Castro bounced a few changeups – something that happens when he gets long and his plant leg touches down a touch further than normal. With his arm speed staying the same, his release point gets held back that extra tick and results in the ball coming out of his hand too late.
All in all, the right-hander looked impressive.
"Always finish with quality pitches," Lake Elsinore pitching coach Dave Rajsich said of his final five pitches. "Like the game is on the line. You don't get a second chance in the game so don't give yourself a second chance when you are here."
Albers has undergone two surgeries since appearing in five games with the AZL Padres in 2008. He has missed what equates to two years of action and is still on the road to recovery. It was a positive sign to see the left-hander back on the hill.
A former teammate of Sawyer Carroll, Albers posted a 7-4 record with a 2.40 ERA across 31 appearances for Kentucky during his final season, striking out more batters than innings pitched and limiting the opposition to a .226 batting average.
"Today felt pretty good," Albers said. "I faced hitters for the first time and the arm felt pretty good, really fresh and no pain. Hopefully, we can build on that and see how it feels tomorrow. That will be the telling sign. It has been stiff and a little sore afterwards. Today was a great step in the right direction – I am really pleased."
It is a tough assignment at this stage in camp with pitchers having to draw upon their focus levels to face guys they know well.
Some fared better than others at putting who they were facing out of their minds while others had to battle to remain competitive.
"It's tough to get up for these games," Double-A pitching coach Glenn Abbott said. "It is basically a fast-paced batting practice. The adrenaline level is just not the same."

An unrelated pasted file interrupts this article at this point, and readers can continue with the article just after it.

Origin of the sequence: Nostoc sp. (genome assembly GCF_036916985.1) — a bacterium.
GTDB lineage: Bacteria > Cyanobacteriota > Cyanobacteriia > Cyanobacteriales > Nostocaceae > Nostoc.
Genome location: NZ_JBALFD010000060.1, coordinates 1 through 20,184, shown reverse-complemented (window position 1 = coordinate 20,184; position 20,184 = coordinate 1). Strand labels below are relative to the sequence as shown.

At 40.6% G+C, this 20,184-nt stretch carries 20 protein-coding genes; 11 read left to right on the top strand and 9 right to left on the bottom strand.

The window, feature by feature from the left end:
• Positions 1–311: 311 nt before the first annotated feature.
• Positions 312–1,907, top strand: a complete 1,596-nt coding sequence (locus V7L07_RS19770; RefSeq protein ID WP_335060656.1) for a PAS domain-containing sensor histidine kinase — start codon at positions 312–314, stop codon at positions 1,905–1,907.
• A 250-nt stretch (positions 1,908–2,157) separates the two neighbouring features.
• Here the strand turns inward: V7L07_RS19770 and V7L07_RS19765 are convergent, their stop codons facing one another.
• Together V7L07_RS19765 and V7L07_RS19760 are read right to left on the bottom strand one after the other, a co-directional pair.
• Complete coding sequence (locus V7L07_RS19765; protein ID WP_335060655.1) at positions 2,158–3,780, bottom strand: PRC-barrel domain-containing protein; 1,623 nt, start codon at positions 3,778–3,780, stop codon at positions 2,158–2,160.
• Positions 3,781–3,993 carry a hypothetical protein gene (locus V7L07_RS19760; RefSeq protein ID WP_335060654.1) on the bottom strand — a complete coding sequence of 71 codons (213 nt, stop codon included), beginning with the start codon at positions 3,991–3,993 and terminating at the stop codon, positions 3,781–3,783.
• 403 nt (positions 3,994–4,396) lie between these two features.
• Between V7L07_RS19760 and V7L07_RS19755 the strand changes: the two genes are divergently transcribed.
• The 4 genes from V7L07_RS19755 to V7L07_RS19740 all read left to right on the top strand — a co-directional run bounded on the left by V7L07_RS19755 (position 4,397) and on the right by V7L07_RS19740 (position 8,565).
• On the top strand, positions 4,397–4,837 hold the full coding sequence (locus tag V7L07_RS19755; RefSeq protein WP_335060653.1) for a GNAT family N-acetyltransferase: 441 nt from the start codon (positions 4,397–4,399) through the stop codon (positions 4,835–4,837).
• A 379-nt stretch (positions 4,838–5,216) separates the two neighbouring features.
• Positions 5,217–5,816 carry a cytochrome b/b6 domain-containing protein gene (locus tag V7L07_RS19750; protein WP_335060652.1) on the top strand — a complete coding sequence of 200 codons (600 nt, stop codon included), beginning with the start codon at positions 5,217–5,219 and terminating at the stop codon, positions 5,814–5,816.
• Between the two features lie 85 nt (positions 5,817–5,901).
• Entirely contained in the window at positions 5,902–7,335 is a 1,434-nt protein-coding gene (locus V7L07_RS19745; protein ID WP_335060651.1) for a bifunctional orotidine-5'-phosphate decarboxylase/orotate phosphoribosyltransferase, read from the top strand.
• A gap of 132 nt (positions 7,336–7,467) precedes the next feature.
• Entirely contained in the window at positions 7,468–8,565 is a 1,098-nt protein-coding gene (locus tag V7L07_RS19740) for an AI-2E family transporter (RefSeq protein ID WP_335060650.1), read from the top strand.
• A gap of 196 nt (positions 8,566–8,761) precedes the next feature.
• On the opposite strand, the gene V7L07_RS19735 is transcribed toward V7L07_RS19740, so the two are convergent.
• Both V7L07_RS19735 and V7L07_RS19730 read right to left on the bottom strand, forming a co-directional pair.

"The guys rehabbing in Arizona – same thing," Eugene pitching coach Jimmy Jones said. "They are used to such high level of competition that sometimes it is tough for them to get juiced up."
Cory Luebke fell into the category of not being able to mentally focus. His pitches were not as crisp as the ones he showed in during big league spring training with his fastball riding high in the zone.
Sent down mere days ago, the southpaw went 1-0 with a 5.00 ERA. He settled in during his last outing, pitching two scoreless innings.
Cumberland was timed at 1.42 seconds from second to third – a time that would make him nearly impossible to catch. He was in the bag by a wide margin before the throw.
"He has such good stuff," Abbott said. "He pitched well."
Bass appears to be in fine form this spring and his deceptive delivery continues to be a challenge for hitters. He throws low-90s but his fastballs plays much higher.
"Bass was really sharp," Rajsich said. "And then we give him a fourth out and he strikes that guy out. I would have left him in for six outs."
"That guy works incredibly hard at whatever he does," roving catching instructor Duffy Dyer said.
"He threw me a 3-2 fastball," Carroll said. "I knew with two outs that he wasn't going to try and walk me. I am still working on some things – it is still spring – but it was good to get a hit.
"I have been hitting a lot of balls hard – at people."
Carroll was, however, picked off on the very next play.
"We are trying to run more as an organization," he said. "I think they know we are running too, and it was a lefty. I went first move and worked on my jump – that is why we aren't keeping score in spring training."
Hernandez was relatively sharp, shutting down hitters with his plus changeup and fastball command.
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